Father’s Day in prison is disheartening. Far away from a “rainbows and flower pots” type of celebration. Far away from festivities where your children give you gifts and tell you how much they love and care about you. Being a father from behind bars is utterly impossible, something unattainable. The 15-minute phone calls hardly do justice. The number of letters you can mail in and out are few. The prison visits, unbearably short, often cause more pain than joy.
Year after year, sadness has been my amigo número uno — frustration and depression my constant companions. I have unseen my sons grow into young men, wishing I could’ve been there for them. To comfort them. To love them. To teach them about the rules of life.
Sadly, I’ll never be the father I want to be. The slammer has robbed me of such unfulfilled dreams. It ensnared me with its powerful tentacles, squeezing as tight as it could, until my emotions were squeezed out of me like juice from a wine press; pressing, pressing, pressing, until the trauma became real, until the longing for my children became numbness.
I remember my first Father’s Day inside the belly of the beast. There I sit on the 26th day of my arrest (June 21, 1998), in a cold, dimly lit room the size of a gas station bathroom, cinched in a straightjacket of loneliness and depression, bound by life’s circumstances, too illiterate to comprehend. Three weeks have passed. Three weeks waiting for a phone call. Three weeks wishing to hear my sons’ voices.
Dangling keys slam against my cell door. A hand sign from a jail guard outside the rectangular plexiglass window telling me the coinless, blue phone on the wall has been turned on. The first breath of air to my drowning state of mind. A Father’s Day gift.
“Dada, Dada,” Keanu says when he hears my voice, his crying voice pleading, “Come home, come home.” Tears roll down my face like hot lava. A burning sensation tries to suffocate me. I grip the phone tighter and tighter. “Dada, Dada,” he says, then begins crying senselessly. The burning pain causes me to lose my breath. I inhale air deeply. One time. Two times. Three times, trying to maintain my composure.
“Put mommy on the phone,” I say. Without warning, the phone hangs up. I remain motionless, phone in hand, repeatedly saying, “Hello? Hello?” No one is there. Just silence. Anger envelops me. My face feels hot. In the semi-darkness a hurtful, shrill cry emanates from the deepest part of my soul, “Why? Damn it! Why?” Hoping someone could hear me, wishing someone could help me.
I slam and slam the phone against its receiver, until the handle breaks into three pieces. I punch the wall with abandon, until my knuckles bleed. No one hears my sobbing and wailing. No one feels my agony and pain. I slowly sink down to the floor resting on my buckled knees, slowly muttering, “Why, God?”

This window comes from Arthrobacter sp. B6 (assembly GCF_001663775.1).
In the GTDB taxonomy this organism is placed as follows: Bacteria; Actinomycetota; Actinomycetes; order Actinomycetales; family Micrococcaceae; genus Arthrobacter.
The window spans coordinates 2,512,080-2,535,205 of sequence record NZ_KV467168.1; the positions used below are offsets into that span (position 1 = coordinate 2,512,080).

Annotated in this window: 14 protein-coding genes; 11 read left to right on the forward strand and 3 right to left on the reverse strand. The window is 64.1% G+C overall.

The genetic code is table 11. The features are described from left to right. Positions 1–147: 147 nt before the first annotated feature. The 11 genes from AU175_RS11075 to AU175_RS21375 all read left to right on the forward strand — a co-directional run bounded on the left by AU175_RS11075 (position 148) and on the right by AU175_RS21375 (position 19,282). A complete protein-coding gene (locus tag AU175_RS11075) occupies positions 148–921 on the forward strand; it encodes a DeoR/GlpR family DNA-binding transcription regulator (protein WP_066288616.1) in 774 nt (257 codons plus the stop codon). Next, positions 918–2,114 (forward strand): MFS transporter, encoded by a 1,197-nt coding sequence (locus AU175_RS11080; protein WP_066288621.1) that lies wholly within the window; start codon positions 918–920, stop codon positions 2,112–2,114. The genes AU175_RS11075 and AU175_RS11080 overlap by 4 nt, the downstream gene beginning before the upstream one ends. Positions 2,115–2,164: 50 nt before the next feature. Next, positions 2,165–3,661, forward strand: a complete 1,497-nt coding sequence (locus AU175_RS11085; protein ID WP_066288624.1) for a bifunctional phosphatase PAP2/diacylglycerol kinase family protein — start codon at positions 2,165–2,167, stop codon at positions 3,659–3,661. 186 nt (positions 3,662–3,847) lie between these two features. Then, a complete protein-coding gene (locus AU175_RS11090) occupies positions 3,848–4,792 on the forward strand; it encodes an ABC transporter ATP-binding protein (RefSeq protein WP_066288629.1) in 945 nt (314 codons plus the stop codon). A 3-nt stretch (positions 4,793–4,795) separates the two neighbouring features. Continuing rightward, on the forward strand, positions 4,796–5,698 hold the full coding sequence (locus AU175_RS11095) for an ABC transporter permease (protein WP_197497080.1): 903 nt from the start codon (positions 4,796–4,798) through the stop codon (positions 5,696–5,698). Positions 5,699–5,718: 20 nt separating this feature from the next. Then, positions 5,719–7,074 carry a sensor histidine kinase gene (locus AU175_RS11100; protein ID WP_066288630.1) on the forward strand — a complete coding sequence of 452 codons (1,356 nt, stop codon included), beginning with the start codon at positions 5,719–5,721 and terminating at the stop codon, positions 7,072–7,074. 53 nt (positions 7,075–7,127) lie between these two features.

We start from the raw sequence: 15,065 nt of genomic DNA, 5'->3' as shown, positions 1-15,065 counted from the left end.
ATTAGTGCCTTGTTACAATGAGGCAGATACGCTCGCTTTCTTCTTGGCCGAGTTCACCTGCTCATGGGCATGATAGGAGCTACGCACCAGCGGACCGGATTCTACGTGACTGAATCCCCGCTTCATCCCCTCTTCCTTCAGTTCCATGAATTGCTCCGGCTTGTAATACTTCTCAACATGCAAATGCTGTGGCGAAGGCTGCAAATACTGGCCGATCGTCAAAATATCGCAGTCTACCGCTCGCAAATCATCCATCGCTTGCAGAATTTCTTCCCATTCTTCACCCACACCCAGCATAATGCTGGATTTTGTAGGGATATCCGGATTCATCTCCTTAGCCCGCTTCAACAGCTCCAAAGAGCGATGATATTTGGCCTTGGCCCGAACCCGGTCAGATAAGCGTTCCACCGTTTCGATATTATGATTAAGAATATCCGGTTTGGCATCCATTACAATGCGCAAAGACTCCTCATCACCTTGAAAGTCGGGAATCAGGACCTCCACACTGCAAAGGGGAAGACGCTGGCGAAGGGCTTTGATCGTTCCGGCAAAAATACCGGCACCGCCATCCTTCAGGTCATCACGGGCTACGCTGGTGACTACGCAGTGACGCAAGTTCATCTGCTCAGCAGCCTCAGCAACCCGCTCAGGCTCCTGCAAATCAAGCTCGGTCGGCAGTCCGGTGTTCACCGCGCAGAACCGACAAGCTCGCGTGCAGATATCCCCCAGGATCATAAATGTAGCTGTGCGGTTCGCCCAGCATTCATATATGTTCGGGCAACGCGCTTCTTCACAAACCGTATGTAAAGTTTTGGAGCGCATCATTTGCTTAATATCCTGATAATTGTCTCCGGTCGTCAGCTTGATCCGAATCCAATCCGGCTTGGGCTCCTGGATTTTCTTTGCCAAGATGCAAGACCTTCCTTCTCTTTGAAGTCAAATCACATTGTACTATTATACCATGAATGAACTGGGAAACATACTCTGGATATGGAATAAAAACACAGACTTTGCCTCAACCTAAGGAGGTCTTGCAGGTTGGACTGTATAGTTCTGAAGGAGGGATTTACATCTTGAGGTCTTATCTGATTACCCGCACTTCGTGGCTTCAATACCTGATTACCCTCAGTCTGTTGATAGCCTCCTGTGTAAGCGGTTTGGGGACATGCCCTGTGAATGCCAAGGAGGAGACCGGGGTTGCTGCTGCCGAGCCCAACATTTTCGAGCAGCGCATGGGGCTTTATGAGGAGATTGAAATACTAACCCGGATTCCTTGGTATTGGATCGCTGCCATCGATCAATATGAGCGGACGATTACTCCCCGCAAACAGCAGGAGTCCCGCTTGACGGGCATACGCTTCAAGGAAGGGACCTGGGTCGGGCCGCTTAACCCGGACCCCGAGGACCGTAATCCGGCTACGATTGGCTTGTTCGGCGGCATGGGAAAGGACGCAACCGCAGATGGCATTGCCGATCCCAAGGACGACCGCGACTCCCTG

After a while, I look up to see the barely legible pencil-written words I’ve been seeing on the wall for the past three weeks, “They left me among the dead and I leave a corpse in the grave. I’m forgotten I’m in a trap with no way of escape. My eyes blind with fear. Each day I beg for help. Psalm 88.”
From the last tenant. Presumably lost. Presumably gone.
Later, I’m lying under a burlap-sack-looking blanket. Somehow sleep comes easy. Profound. The jail guard hasn’t made its usual rounds. Likely due to my state of mind. The next day, I am awakened to a banging on the cell door. A jail guard slides a plastic tray with breakfast through the door slot. Then the days go on.
One more week transpires. I am moved out of suicide watch. By then, Father’s Day is a distant memory. More demanding things are taking preeminence: my pregnant wife living out in the streets with no place to go, with a three-year-old by her side, a lengthy prison sentence hanging over my head (which in the end transmutes into a 40-year sentence).
This year, Father’s Day in the slammer will just be another day. Just like the past 24 have been. With the same admonishment I give my sons, “This is no place for the living. This is a place for dying. Dark and lonely. Oppressive and emotionally numbing.”
Regardless, Nick, Keanu and Austin will continue to wait for their father to come home. For one day to hug him without shackles, without fetters, without prison bars; to take him places of their own choosing, without restrains, without rules, without prison guards.
But then again … hope looks bleak. It always seems pointless. For what the belly of the beast did not devour, the sunless joy scorched; what the sunless joy did not scorch, man’s years have annihilated. No matter what, the slammer has won. I am no longer the person I once was. The mourning laughter, the wrinkle-covered face, the graying hair, the scarred emotions, the illusion of reprieve, all define a life long lost, long gone, long dead. … I’ll never be a father again.
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